My Beloved Husband came to DC this weekend, and we spent a delightful time exploring my neighborhood in between resting up from weeks of non-stop action. My BH said several times how much he approves of Cleveland Park as a neighborhood, and we exploited many of those advantages during his visit.
The National Cathedral is about a half hour walk from my apartment, and we decided to get tickets for their gargoyle tour. About half way through the construction of the cathedral, the new architect realized that people were willing to pay all kinds of money to sponsor a gargoyle and perhaps influence its design, so that became an innovative way of financing some of the building. The cathedral has both gargoyles, which have the requisite rain spout, and grotesques, which lack the water drainage feature. They are an integral part of the stone, so they can’t be added on later. There are animals, such as an elephant, a donkey, a warthog, a frog, and a wise owl. There are a number of statues that are tributes to husbands, such as the bird watcher or the dentist, who is carving away at walrus teeth. I especially liked the salacious stone carver, who faces the adjacent girls’ school, and the nearby scandalized dean.
The tour started with an indoor slideshow featuring close up pictures of the gargoyles and grotesques so we could hear the stories. That was a very wise move since many of the statues are challenging to view even with the binoculars that were supplied until they ran out. Because we had seen the pictures, it was much easier to pick out the details on the actual stone figures. I was also quite thrilled when I checked the photos on my camera and realized that I had successfully captured an image of the cathedral’s most famous denizen, Darth Vader.
My BH, the gardener, was also enchanted by the “Bishop’s Garden” at the cathedral. We enjoyed a good wander through that space, and we commented that someone obviously enjoyed purple flowers since the allium, salvia, and baptisia were all in bloom. It was a glorious spring day, and it was a treat to be outside.
On our return walk, we encountered peripheral traffic from one of the other local attractions. Cleveland Park is less than ten minutes away from the National Zoo. Although the Woodley Park metro stop is identified as the zoo stop, the experienced metro riders know that it is better to all the way to Cleveland Park because the zoo is *downhill* from there. The zoo visitors were easy to identify since they generally involved adults pushing strollers of children who were completely exhausted. If the kids weren’t exhausted, then the parents certainly were!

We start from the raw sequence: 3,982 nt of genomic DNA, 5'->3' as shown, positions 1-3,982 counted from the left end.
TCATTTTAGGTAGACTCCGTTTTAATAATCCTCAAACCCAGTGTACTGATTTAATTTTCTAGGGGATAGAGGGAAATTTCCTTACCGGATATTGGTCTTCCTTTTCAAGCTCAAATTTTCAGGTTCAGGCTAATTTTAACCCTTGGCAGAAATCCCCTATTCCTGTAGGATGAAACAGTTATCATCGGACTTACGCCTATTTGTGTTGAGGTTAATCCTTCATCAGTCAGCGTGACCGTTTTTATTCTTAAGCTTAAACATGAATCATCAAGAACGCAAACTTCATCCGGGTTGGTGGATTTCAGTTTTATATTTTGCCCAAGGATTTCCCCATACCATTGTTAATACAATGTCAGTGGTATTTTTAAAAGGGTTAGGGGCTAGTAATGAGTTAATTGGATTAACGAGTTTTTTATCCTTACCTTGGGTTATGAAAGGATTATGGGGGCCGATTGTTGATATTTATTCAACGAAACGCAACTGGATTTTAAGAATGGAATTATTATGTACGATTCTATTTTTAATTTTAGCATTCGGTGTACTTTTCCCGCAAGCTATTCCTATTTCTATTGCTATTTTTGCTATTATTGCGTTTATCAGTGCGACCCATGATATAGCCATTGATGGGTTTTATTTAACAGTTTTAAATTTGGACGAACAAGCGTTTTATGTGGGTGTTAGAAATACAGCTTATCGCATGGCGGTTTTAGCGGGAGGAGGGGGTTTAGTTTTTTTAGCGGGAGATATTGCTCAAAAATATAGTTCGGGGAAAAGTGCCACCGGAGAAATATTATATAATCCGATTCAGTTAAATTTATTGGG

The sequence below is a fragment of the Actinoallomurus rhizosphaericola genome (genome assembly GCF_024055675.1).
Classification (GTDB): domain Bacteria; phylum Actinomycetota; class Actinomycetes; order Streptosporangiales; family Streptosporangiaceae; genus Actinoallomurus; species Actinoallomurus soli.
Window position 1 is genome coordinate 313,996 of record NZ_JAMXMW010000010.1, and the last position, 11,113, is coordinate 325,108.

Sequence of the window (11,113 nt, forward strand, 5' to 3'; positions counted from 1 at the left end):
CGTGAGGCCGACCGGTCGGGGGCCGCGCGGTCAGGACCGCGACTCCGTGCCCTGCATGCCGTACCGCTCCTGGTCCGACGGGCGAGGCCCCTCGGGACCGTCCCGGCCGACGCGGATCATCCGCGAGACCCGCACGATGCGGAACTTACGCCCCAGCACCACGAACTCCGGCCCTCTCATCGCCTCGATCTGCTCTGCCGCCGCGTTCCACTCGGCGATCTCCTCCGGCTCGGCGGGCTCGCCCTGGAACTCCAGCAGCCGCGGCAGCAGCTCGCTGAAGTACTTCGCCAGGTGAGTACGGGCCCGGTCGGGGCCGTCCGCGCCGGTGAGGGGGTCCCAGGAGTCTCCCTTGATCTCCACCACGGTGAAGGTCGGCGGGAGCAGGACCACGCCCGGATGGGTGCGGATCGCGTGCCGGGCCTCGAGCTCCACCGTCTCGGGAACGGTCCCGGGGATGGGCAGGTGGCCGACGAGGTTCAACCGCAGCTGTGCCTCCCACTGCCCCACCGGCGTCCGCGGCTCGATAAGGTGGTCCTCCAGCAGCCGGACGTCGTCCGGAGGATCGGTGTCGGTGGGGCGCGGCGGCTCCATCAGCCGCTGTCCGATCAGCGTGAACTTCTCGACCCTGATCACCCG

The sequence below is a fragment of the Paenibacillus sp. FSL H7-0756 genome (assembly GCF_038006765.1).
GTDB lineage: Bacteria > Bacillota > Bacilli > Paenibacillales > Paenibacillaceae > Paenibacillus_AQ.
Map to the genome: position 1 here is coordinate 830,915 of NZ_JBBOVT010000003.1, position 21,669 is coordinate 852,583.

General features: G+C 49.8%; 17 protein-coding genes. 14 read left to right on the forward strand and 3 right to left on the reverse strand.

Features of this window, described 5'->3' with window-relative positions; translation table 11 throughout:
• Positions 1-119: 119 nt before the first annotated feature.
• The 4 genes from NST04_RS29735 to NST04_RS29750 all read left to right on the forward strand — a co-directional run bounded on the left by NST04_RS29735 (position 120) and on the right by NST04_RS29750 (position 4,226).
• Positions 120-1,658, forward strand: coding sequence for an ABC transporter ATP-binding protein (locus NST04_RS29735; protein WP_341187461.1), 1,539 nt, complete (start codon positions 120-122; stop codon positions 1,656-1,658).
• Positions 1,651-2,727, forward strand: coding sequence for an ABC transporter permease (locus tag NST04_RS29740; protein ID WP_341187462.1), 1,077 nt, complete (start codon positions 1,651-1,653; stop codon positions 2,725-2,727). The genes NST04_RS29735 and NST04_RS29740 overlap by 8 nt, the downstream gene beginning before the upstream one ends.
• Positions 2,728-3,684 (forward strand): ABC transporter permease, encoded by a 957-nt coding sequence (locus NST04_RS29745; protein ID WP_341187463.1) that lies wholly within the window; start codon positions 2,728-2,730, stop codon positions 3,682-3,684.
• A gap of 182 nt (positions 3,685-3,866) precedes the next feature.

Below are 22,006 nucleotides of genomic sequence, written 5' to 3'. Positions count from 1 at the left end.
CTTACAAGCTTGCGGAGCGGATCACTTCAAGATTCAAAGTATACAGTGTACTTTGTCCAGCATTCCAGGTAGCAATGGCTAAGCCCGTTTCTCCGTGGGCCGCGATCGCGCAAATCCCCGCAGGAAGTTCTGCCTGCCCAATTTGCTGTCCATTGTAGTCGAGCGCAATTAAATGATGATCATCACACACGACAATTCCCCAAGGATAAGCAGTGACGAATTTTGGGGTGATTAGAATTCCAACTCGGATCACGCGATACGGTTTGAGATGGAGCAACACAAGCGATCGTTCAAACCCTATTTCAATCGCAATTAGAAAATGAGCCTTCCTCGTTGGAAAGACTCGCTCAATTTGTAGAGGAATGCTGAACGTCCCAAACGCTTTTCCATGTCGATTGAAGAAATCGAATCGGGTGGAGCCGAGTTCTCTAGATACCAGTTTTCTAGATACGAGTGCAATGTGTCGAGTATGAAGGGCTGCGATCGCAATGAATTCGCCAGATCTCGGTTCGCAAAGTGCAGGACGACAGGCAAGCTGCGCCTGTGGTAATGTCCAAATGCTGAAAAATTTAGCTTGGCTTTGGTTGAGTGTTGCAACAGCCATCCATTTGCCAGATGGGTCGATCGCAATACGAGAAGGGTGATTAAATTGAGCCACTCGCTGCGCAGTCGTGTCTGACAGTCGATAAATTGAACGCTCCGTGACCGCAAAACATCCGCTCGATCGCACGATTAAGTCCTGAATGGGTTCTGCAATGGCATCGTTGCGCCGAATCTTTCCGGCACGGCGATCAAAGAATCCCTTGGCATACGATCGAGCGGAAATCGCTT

Cleveland Park was planned extraordinarily well. There are a few commercial blocks around the metro stop that include a small grocery store, two banks, two pharmacies, a dry cleaner, a movie theater, and a wealth of restaurants. The surrounding area is all residential, but almost everything needed for daily living is available within walking distance. My BH and I chose to check out the Mexican restaurant, which was new to me. It had excellent strawberry margaritas as well as good food, so I’ll definitely go back there. (Since I didn’t take this picture, I assume that this chap kept my BH company while I visited the restroom.)
On Monday, we decided to explore a nature trail that we had spotted on our return from the Cathedral the day before. We liked the unexpectedness of a small nature preserve in the midst of an urban area, but it was an excellent walk in the woods. The land was too small for a loop trail, but we enjoyed our return walking by the lovely houses on the neighboring streets. The land for each house is minimal, so I liked looking at what kind of garden or landscaping had been done in the front. My BH spotted several interesting plants, but I could also tell when his fingers got itchy to weed someone else’s plot.
One of the items on my DC bucket list has been to go to the Uptown Theater, a lovely art deco building right on the main drag. They are currently showing “Star Trek: Into Darkness,” which my BH and I saw last weekend, so we debated a bit about whether or not to go. As I was looking up movie times on the internet, I was intrigued that the Uptown Theater has a page on Wikipedia, so I clicked on the link. The Uptown Theater is supposed to be the best movie theater in the entire metro area, and has hosted such events at the World premieres of 2001: A Space Odyssey, Jurassic Park, Star Trek: The Motion Picture, and Dances with Wolves. It was also one of the first theaters to show Star Wars and Apocalypse Now. Having read all that, my BH and I decided that we absolutely had to check it out.
Unlike many of the big old fashioned theaters which were subdivided into several smaller theaters years ago, the Uptown still has only one screen, but it is one of the largest screens in the DC area. The theater has a capacity of 850, down from over 1000 before a 1996 renovation, and when my BH and I discovered that it had a balcony, we decided that must be a prime viewing spot. The sound system was also excellent; when the Enterprise went to warp, there was almost a palpable thump in my solar plexus.
It was a wonderfully relaxed weekend, which my BH and I both needed, but it was also a pleasure to realize how many opportunities were within walking distance and didn’t even require a trip on the Metro.